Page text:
We started our Sunday a little later than had been intended. Last night, various people got ill at the bar, and they did not make it back to the hotel until 2AM. I’m glad I stayed in. We started in a village of old Greek houses. It was famous because one of the houses was the location where a television series was filmed.

Gokhan and I went searching for the Upper Greek House (there were signs with arrows) but did not find it. Instead, we found Kemal and were going to go look at the mosqque, but I got distracted by an old beaiutiful Ottoman building still being used as a high school. It was so strange seeing modern stuff (like a room full of computers) inside such an ancient building.

Later we visited “new” ruins, only found about 5 years ago. Rotary paid for the cover of the place (likely a church or meeting location) and I thought that was awesome.

We went to the underground city as well. Not so bad when everyone was moving along, but very bad when you stopped with seventy people in a small passageway.

We visited Pigeon valley, where people carved houses for pigeons so they could collect the pigeon poop which was used for various things in the ancient times.

Then we went to a wine tasting. The wines were not very good, but Kristin and I bought some pumpkin seeds to eat on the trip home.

Then it was back on the bus and back to Ankara~



We left this morning at about 1:30AM. mad crazy early and I hardly slept on the bus, even though I had two seats to myself. We arrived in the region by 5:30AM, and drove through with the sun rising. After arriving at the hotel, I roomed with Charlotte and re-met the German girl I met in the museum with Cynthia. We ate breakfast, and I managed a quick shower before we left at 8:30AM.

(the center rock far far away is supposed to be “Virgin Mary.” To the right of her on top is a curled snake.)

Our tour guide was really sweet and I loved the way she spoke. First she took us to Imagination Valley to see shapes in the rocks, and then to another area to see and learn about the rock formations.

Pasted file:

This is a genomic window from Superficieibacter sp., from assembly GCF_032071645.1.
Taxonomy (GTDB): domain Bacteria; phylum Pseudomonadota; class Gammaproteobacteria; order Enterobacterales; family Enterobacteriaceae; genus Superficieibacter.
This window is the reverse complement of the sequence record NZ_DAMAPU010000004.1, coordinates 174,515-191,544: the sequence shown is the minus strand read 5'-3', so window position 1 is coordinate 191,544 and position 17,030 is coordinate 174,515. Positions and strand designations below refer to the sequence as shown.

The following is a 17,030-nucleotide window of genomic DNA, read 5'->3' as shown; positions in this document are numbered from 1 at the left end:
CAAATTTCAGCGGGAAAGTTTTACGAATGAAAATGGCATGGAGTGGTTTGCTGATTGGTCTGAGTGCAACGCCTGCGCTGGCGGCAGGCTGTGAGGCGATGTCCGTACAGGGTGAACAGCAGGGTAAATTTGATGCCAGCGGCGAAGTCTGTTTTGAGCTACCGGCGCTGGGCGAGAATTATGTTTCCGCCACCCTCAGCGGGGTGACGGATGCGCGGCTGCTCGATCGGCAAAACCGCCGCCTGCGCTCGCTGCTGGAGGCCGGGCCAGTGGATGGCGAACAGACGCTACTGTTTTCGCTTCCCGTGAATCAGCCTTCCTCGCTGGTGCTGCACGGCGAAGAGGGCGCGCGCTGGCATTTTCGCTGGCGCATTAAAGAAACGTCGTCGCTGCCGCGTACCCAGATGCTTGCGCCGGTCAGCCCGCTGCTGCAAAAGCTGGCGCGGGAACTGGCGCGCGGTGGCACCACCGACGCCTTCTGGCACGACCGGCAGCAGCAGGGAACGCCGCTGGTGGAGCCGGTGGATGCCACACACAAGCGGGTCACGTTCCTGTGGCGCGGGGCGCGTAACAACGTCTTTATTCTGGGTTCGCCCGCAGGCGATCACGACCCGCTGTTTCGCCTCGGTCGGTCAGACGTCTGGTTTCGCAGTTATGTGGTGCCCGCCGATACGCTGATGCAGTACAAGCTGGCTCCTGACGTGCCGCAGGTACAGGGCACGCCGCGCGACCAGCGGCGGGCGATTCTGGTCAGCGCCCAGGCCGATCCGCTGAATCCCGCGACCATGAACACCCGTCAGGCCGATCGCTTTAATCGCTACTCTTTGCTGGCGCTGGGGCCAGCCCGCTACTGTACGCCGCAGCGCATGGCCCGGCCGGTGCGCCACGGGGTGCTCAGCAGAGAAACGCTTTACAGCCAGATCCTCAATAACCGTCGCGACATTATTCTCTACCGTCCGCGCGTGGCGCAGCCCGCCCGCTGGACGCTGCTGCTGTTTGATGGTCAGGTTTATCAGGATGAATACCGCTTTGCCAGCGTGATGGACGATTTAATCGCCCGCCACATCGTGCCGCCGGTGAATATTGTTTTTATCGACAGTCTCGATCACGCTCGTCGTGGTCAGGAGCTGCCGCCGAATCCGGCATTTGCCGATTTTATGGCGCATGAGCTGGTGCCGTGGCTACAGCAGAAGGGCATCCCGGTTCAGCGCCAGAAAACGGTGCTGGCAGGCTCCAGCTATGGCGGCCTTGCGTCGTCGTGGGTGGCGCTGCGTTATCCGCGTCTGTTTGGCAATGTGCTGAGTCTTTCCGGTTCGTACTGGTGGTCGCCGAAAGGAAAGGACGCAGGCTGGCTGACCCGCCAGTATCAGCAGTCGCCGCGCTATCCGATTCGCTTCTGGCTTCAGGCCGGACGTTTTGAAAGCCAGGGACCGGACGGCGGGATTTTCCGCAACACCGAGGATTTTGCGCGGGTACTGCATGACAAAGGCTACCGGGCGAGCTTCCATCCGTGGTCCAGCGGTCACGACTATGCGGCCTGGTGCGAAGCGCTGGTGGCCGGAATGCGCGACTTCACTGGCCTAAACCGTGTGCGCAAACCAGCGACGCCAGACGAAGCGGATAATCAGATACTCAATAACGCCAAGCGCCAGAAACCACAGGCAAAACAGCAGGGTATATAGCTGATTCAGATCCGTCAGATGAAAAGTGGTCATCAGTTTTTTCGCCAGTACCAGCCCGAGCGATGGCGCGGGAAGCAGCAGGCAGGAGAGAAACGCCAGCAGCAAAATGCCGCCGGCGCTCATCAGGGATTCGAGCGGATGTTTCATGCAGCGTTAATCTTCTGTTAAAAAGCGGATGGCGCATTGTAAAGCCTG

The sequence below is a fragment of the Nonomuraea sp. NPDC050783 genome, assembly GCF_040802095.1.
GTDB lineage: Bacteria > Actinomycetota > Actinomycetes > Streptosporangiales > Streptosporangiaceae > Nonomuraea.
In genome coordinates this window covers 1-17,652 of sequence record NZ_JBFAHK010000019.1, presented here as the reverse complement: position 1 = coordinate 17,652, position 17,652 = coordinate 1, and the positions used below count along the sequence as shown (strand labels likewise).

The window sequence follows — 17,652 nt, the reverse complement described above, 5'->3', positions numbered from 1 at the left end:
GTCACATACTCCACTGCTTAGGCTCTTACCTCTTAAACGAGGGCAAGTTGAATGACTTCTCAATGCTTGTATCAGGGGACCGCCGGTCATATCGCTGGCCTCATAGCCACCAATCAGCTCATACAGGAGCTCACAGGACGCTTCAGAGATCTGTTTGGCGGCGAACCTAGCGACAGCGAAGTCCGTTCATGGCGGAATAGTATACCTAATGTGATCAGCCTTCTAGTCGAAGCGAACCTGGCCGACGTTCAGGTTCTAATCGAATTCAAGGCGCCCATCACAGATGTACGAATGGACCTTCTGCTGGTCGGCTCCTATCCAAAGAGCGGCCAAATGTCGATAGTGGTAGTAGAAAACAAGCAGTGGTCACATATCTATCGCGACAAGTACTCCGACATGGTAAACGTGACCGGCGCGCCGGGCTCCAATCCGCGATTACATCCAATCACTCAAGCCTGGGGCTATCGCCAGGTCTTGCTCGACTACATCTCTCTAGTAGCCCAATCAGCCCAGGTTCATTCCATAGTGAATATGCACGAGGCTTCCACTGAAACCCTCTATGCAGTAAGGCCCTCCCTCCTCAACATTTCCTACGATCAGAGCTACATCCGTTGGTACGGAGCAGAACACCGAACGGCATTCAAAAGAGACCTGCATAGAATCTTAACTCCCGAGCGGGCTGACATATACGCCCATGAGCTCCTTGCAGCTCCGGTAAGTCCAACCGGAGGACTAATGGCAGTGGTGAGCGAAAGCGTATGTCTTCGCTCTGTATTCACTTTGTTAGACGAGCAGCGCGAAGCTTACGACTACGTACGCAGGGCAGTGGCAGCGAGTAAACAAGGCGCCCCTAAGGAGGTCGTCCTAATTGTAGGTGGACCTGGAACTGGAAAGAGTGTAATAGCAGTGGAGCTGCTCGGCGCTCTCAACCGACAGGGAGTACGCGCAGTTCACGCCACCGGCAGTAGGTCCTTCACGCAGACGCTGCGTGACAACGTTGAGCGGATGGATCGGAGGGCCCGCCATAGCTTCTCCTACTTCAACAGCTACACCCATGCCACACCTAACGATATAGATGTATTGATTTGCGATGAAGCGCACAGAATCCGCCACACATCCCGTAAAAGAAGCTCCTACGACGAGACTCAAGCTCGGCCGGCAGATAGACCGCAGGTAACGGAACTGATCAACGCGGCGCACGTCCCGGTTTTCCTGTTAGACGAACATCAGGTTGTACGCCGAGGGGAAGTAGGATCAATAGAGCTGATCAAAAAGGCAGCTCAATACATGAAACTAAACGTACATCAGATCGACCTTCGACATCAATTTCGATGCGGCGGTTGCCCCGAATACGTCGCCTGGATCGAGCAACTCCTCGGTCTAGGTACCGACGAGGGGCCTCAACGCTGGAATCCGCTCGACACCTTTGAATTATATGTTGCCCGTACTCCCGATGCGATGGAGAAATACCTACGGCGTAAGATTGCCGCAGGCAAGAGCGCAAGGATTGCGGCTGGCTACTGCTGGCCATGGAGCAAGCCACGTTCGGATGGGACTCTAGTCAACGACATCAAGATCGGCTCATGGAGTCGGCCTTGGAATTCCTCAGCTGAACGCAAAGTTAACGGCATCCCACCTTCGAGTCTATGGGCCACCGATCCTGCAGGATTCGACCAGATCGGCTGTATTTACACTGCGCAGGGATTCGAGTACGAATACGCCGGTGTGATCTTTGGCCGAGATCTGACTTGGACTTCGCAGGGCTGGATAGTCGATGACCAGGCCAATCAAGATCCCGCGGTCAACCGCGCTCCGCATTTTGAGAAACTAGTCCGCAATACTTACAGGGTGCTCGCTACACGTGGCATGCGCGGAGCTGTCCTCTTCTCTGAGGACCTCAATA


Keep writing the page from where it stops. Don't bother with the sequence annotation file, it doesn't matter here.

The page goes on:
After that, we went to a village to explore some rock buildings. People still lived here only 60 years ago!!! It blows my mind!

After that, we saw a pottery demonstration. I took a video of it, but of course, we were all “really mature” (myself not included) about watching it happen. We had the chance to buy some pottery for 50% off, and lots of us ended up with extra discounts which was shweet.

This is their Red River, with the moving bridge…I kept singing “Red River Valley” while here, haha.

Finally we went to the Goreme open air museum. I find it most interesting that the history of this place as I know it differs from what the Turks know to be true.

Tonight’s party was to be “Turkish night,” with cultural stuff and a belly dancer. Really cool, but with the lack of sleep, I wasn’t feeling up for it. When everyone else napped and got ready, Charlotte, Kristin and I wandered through Urgup looking for wine. We bought a 6TL bottle, figuring we’d try the better wine tomorrow at the wine tasting before we leave Cappadocia. Charlotte wanted to find the way to the top of a bluff overlooking Urgup, but Kristin and I were too tired. We poked around in an antique store and then settled in a pastanesi with cay, sahlep and baklava. We both ordered in Turkish, so I’m extra proud of us! Charlotte found us there and we wanted to some other shops.

It was really strange though. The shop owners all spoke decent to relatively good English. I’m so used to talking about them and their prices right in front of them without them knowing it, so it was really strange not being able to do that!

After dinner, I was not feeling well. Charlotte, Kristin and I got together in Kristin’s room to drink wine and learn Backgammon! Charlotte taught us, and Kristin won, haha.

Moree traveling tomorrooowww~


but I had a LOT of pageviews today, thank you! 😀

This morning there were blue skies….. (view from my dorm…that beige line in under the dark blue line is Ankara buildings.)

but by the afternoon, it was split. And then it rained. .__.;

These two little boys were playing soccer with a tennis ball this morning 😛

“DEVRIM” means “Revolution.” This is on the soccer field. Sometimes, I think people probably think I’m crazy for taking pictures of the most random things.

Like this tree. It’s very strange, is it not? I keep expecting an old, wise man’s face to warp out of the bark. But people look at me very oddly when I pull out my camera to take pictures.

Vending machine. It is like a small store. I spy with my little eye…..sandwiches, water bottles, juice boxes, snacks, and…a tissue pack. (You can click on it to view a bigger picture.)

This beauty was hanging out in the lobby of the library, sleeping on the heater. Sooooo sweeeeet! I was at the library to meet with my new friend Ali. He is Pakistani (I believe), and lived in England for 7 years. He had trouble when he was here with courses not being taught in English, and having to fight for himself to be able to take courses and understand the professors. He introduced me to Thomas, who is in what I believe is the equivalent of the Student Council. I gave him the courses and professors who wouldn’t teach in English, and it’s something they’ll be discussing/working on hopefully. If TCNJ is planning on having a program with METU, teaching in English is really important. Ali and I talked a little about how he is experiencing METU, and what he does when he’s stuck in a situation where he can’t understand something (IE: signs all over campus telling you stuff, but they’re all in Turkish.) He’s been a really great help, and I’m glad to have [acidentally] met him.